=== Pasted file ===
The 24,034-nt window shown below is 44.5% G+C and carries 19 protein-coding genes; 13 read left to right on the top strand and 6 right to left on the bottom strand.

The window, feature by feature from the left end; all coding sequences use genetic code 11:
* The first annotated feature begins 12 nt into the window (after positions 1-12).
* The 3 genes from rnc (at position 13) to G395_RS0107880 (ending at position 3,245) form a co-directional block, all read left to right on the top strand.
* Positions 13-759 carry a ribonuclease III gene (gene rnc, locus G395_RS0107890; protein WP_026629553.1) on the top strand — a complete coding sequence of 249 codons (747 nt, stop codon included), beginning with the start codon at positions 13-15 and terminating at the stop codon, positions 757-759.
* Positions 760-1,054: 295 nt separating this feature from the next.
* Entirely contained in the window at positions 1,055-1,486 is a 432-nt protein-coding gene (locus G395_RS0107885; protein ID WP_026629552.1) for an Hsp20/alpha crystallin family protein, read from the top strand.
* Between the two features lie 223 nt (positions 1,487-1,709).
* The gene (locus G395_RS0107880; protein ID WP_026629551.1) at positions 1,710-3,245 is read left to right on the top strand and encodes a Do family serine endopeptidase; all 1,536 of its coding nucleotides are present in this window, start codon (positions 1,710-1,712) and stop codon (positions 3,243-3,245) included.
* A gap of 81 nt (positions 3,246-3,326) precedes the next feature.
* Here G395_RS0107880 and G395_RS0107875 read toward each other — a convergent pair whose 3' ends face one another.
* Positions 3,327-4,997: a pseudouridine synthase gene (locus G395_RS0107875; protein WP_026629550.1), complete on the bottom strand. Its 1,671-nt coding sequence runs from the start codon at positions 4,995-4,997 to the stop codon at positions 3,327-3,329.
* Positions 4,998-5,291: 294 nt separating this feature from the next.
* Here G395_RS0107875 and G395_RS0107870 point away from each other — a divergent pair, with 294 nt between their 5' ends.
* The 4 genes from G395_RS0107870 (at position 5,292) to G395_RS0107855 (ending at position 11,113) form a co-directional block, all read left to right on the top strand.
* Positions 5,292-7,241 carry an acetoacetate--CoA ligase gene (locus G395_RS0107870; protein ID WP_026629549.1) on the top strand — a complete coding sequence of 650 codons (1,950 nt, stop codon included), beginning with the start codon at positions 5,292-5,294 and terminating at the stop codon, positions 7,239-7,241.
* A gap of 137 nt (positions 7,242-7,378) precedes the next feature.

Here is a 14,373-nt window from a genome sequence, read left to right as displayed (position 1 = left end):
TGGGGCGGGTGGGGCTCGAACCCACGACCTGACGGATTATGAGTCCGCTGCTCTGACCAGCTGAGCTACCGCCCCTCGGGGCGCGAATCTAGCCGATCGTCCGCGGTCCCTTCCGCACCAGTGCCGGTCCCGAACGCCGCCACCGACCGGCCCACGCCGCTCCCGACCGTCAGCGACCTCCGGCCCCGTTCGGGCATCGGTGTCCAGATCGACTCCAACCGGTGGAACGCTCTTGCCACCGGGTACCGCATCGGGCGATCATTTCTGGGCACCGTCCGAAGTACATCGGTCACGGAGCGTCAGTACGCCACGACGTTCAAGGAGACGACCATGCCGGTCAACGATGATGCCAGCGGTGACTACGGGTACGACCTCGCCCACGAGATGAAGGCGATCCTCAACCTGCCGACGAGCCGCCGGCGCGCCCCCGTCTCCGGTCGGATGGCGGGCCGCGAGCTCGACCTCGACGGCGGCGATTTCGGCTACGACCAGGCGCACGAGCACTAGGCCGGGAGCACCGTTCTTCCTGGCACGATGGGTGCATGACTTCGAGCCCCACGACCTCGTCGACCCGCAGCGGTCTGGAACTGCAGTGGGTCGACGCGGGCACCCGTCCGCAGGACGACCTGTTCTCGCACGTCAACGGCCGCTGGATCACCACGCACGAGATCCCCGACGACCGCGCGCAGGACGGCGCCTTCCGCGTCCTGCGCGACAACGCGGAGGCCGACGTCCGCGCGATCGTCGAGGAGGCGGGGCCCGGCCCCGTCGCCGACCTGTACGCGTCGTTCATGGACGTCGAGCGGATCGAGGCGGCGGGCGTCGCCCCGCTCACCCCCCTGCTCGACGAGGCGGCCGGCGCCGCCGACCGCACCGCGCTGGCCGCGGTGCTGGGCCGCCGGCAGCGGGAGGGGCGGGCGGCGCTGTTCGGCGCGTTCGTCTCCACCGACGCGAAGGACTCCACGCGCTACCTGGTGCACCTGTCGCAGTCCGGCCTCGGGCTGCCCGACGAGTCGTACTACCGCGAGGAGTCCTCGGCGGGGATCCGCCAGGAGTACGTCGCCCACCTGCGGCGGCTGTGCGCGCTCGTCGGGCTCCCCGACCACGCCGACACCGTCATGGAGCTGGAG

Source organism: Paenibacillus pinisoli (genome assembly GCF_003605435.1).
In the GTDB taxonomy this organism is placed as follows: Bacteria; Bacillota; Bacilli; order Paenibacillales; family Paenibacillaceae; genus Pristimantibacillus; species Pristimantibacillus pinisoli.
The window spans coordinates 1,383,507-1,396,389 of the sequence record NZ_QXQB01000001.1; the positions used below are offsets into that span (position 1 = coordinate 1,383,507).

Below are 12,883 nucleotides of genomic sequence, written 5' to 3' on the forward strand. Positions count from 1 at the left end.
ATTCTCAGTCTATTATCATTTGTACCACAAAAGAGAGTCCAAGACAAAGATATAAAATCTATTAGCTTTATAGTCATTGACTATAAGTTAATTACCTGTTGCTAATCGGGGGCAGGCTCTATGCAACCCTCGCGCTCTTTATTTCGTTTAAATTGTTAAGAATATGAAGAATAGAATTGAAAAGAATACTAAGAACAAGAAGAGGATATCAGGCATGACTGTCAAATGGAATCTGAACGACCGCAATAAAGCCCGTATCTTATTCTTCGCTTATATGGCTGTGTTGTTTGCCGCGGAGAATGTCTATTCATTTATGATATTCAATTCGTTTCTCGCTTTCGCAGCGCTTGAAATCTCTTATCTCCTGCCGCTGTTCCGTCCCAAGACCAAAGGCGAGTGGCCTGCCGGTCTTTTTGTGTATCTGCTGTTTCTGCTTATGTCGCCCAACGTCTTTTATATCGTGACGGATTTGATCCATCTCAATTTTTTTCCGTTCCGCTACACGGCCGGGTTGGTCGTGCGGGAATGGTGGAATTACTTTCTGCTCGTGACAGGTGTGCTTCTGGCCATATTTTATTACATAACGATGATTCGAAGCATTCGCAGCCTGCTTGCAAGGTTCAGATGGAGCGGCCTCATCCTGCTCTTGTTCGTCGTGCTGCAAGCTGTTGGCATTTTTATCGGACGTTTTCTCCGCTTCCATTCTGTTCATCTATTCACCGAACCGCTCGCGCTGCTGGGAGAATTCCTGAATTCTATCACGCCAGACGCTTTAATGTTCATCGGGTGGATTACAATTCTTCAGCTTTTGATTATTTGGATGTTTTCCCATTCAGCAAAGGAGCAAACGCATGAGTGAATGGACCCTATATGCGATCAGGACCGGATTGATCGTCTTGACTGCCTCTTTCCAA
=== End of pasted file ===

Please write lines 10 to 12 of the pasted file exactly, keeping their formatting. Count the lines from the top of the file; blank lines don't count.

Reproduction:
* A gap of 81 nt (positions 3,246-3,326) precedes the next feature.
* Here G395_RS0107880 and G395_RS0107875 read toward each other — a convergent pair whose 3' ends face one another.
* Positions 3,327-4,997: a pseudouridine synthase gene (locus G395_RS0107875; protein WP_026629550.1), complete on the bottom strand. Its 1,671-nt coding sequence runs from the start codon at positions 4,995-4,997 to the stop codon at positions 3,327-3,329.